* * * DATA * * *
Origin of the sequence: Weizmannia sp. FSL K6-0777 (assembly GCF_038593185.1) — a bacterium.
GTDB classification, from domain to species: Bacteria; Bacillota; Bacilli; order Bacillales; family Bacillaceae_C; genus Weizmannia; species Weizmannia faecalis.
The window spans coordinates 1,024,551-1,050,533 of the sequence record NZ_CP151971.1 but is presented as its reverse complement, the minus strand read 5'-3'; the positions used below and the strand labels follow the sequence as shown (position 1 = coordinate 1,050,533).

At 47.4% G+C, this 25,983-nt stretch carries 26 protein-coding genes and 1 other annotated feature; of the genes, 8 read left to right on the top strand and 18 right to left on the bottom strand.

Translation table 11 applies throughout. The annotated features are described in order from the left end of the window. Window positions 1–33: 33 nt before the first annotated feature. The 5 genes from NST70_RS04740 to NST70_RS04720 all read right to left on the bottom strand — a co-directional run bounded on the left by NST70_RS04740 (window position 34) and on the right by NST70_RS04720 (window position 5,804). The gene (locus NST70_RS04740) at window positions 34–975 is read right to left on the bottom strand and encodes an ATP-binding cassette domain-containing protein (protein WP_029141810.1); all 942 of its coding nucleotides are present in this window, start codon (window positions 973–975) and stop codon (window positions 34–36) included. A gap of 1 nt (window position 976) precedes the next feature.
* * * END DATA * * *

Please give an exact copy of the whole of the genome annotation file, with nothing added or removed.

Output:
Origin of the sequence: Weizmannia sp. FSL K6-0777 (assembly GCF_038593185.1) — a bacterium.
GTDB classification, from domain to species: Bacteria; Bacillota; Bacilli; order Bacillales; family Bacillaceae_C; genus Weizmannia; species Weizmannia faecalis.
The window spans coordinates 1,024,551-1,050,533 of the sequence record NZ_CP151971.1 but is presented as its reverse complement, the minus strand read 5'-3'; the positions used below and the strand labels follow the sequence as shown (position 1 = coordinate 1,050,533).

At 47.4% G+C, this 25,983-nt stretch carries 26 protein-coding genes and 1 other annotated feature; of the genes, 8 read left to right on the top strand and 18 right to left on the bottom strand.

Translation table 11 applies throughout. The annotated features are described in order from the left end of the window. Window positions 1–33: 33 nt before the first annotated feature. The 5 genes from NST70_RS04740 to NST70_RS04720 all read right to left on the bottom strand — a co-directional run bounded on the left by NST70_RS04740 (window position 34) and on the right by NST70_RS04720 (window position 5,804). The gene (locus NST70_RS04740) at window positions 34–975 is read right to left on the bottom strand and encodes an ATP-binding cassette domain-containing protein (protein WP_029141810.1); all 942 of its coding nucleotides are present in this window, start codon (window positions 973–975) and stop codon (window positions 34–36) included. A gap of 1 nt (window position 976) precedes the next feature.